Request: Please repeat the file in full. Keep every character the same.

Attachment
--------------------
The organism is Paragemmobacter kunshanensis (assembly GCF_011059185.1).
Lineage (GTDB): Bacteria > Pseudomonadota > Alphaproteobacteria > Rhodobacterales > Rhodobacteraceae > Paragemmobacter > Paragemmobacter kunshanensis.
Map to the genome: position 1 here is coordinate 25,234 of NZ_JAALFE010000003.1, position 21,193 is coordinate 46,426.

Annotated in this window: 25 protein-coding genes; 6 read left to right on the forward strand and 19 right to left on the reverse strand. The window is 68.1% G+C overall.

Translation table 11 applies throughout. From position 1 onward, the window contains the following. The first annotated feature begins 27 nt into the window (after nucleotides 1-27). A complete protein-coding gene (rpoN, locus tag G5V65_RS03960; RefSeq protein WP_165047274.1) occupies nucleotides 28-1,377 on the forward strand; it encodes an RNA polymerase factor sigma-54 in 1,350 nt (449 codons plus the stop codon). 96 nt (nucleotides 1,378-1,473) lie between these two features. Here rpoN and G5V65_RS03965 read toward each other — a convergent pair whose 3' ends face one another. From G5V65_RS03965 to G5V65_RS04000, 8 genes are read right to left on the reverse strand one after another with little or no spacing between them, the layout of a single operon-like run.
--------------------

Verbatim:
The organism is Paragemmobacter kunshanensis (assembly GCF_011059185.1).
Lineage (GTDB): Bacteria > Pseudomonadota > Alphaproteobacteria > Rhodobacterales > Rhodobacteraceae > Paragemmobacter > Paragemmobacter kunshanensis.
Map to the genome: position 1 here is coordinate 25,234 of NZ_JAALFE010000003.1, position 21,193 is coordinate 46,426.

Annotated in this window: 25 protein-coding genes; 6 read left to right on the forward strand and 19 right to left on the reverse strand. The window is 68.1% G+C overall.

Translation table 11 applies throughout. From position 1 onward, the window contains the following. The first annotated feature begins 27 nt into the window (after nucleotides 1-27). A complete protein-coding gene (rpoN, locus tag G5V65_RS03960; RefSeq protein WP_165047274.1) occupies nucleotides 28-1,377 on the forward strand; it encodes an RNA polymerase factor sigma-54 in 1,350 nt (449 codons plus the stop codon). 96 nt (nucleotides 1,378-1,473) lie between these two features. Here rpoN and G5V65_RS03965 read toward each other — a convergent pair whose 3' ends face one another. From G5V65_RS03965 to G5V65_RS04000, 8 genes are read right to left on the reverse strand one after another with little or no spacing between them, the layout of a single operon-like run.